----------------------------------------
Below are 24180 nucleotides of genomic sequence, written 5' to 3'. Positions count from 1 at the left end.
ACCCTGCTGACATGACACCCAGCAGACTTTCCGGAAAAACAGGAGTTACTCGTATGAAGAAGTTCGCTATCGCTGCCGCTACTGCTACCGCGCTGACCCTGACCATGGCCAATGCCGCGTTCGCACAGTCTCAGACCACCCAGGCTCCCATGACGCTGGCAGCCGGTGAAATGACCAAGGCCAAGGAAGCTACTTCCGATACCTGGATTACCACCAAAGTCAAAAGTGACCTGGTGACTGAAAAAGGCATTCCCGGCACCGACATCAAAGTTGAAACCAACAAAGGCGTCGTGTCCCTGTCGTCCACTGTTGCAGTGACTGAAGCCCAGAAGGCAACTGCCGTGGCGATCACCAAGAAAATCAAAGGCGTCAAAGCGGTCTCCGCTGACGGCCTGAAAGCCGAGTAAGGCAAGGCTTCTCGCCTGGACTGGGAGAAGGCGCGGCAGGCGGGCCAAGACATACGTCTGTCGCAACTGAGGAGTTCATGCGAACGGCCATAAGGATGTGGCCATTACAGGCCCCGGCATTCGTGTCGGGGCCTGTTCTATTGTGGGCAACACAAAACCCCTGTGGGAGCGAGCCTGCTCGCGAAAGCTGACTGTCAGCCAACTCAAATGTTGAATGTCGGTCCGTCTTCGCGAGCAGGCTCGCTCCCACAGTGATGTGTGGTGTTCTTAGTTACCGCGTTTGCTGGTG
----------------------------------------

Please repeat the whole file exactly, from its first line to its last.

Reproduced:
Below are 24180 nucleotides of genomic sequence, written 5' to 3'. Positions count from 1 at the left end.
ACCCTGCTGACATGACACCCAGCAGACTTTCCGGAAAAACAGGAGTTACTCGTATGAAGAAGTTCGCTATCGCTGCCGCTACTGCTACCGCGCTGACCCTGACCATGGCCAATGCCGCGTTCGCACAGTCTCAGACCACCCAGGCTCCCATGACGCTGGCAGCCGGTGAAATGACCAAGGCCAAGGAAGCTACTTCCGATACCTGGATTACCACCAAAGTCAAAAGTGACCTGGTGACTGAAAAAGGCATTCCCGGCACCGACATCAAAGTTGAAACCAACAAAGGCGTCGTGTCCCTGTCGTCCACTGTTGCAGTGACTGAAGCCCAGAAGGCAACTGCCGTGGCGATCACCAAGAAAATCAAAGGCGTCAAAGCGGTCTCCGCTGACGGCCTGAAAGCCGAGTAAGGCAAGGCTTCTCGCCTGGACTGGGAGAAGGCGCGGCAGGCGGGCCAAGACATACGTCTGTCGCAACTGAGGAGTTCATGCGAACGGCCATAAGGATGTGGCCATTACAGGCCCCGGCATTCGTGTCGGGGCCTGTTCTATTGTGGGCAACACAAAACCCCTGTGGGAGCGAGCCTGCTCGCGAAAGCTGACTGTCAGCCAACTCAAATGTTGAATGTCGGTCCGTCTTCGCGAGCAGGCTCGCTCCCACAGTGATGTGTGGTGTTCTTAGTTACCGCGTTTGCTGGTG